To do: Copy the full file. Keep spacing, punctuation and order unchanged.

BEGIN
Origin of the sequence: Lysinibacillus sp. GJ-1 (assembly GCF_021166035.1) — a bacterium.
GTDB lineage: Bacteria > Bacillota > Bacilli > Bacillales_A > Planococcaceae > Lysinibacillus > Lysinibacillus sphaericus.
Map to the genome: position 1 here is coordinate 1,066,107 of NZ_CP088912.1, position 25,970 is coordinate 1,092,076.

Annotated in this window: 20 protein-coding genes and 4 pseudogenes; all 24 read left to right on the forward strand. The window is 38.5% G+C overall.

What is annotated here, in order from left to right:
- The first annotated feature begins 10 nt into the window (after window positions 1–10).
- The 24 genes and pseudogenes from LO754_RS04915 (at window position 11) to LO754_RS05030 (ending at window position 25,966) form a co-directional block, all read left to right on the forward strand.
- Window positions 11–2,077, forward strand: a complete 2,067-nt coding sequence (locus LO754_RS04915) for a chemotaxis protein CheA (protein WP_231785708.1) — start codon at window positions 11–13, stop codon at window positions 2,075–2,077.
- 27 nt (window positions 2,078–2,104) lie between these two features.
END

Origin of the sequence: Lysinibacillus sp. GJ-1 (assembly GCF_021166035.1) — a bacterium.
GTDB lineage: Bacteria > Bacillota > Bacilli > Bacillales_A > Planococcaceae > Lysinibacillus > Lysinibacillus sphaericus.
Map to the genome: position 1 here is coordinate 1,066,107 of NZ_CP088912.1, position 25,970 is coordinate 1,092,076.

Annotated in this window: 20 protein-coding genes and 4 pseudogenes; all 24 read left to right on the forward strand. The window is 38.5% G+C overall.

What is annotated here, in order from left to right:
- The first annotated feature begins 10 nt into the window (after window positions 1–10).
- The 24 genes and pseudogenes from LO754_RS04915 (at window position 11) to LO754_RS05030 (ending at window position 25,966) form a co-directional block, all read left to right on the forward strand.
- Window positions 11–2,077, forward strand: a complete 2,067-nt coding sequence (locus LO754_RS04915) for a chemotaxis protein CheA (protein WP_231785708.1) — start codon at window positions 11–13, stop codon at window positions 2,075–2,077.
- 27 nt (window positions 2,078–2,104) lie between these two features.